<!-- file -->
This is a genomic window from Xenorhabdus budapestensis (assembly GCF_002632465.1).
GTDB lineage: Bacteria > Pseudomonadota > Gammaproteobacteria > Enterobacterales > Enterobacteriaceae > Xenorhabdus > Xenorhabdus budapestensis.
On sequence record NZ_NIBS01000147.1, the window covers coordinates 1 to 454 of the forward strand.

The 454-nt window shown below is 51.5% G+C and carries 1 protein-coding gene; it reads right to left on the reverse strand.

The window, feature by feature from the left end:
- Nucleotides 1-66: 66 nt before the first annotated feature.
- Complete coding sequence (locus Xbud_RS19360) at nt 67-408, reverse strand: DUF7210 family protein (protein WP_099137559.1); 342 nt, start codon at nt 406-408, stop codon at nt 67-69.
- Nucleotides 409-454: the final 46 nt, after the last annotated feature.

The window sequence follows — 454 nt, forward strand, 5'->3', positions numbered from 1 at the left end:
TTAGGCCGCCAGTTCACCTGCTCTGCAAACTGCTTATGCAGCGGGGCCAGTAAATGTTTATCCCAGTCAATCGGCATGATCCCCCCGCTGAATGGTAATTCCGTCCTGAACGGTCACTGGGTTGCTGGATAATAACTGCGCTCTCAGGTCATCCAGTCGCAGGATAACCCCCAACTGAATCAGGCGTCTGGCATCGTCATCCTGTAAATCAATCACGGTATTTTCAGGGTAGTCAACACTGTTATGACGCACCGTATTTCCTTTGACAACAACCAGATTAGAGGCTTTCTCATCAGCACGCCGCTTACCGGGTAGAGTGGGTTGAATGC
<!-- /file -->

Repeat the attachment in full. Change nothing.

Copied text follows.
This is a genomic window from Xenorhabdus budapestensis (assembly GCF_002632465.1).
GTDB lineage: Bacteria > Pseudomonadota > Gammaproteobacteria > Enterobacterales > Enterobacteriaceae > Xenorhabdus > Xenorhabdus budapestensis.
On sequence record NZ_NIBS01000147.1, the window covers coordinates 1 to 454 of the forward strand.

The 454-nt window shown below is 51.5% G+C and carries 1 protein-coding gene; it reads right to left on the reverse strand.

The window, feature by feature from the left end:
- Nucleotides 1-66: 66 nt before the first annotated feature.
- Complete coding sequence (locus Xbud_RS19360) at nt 67-408, reverse strand: DUF7210 family protein (protein WP_099137559.1); 342 nt, start codon at nt 406-408, stop codon at nt 67-69.
- Nucleotides 409-454: the final 46 nt, after the last annotated feature.

The window sequence follows — 454 nt, forward strand, 5'->3', positions numbered from 1 at the left end:
TTAGGCCGCCAGTTCACCTGCTCTGCAAACTGCTTATGCAGCGGGGCCAGTAAATGTTTATCCCAGTCAATCGGCATGATCCCCCCGCTGAATGGTAATTCCGTCCTGAACGGTCACTGGGTTGCTGGATAATAACTGCGCTCTCAGGTCATCCAGTCGCAGGATAACCCCCAACTGAATCAGGCGTCTGGCATCGTCATCCTGTAAATCAATCACGGTATTTTCAGGGTAGTCAACACTGTTATGACGCACCGTATTTCCTTTGACAACAACCAGATTAGAGGCTTTCTCATCAGCACGCCGCTTACCGGGTAGAGTGGGTTGAATGC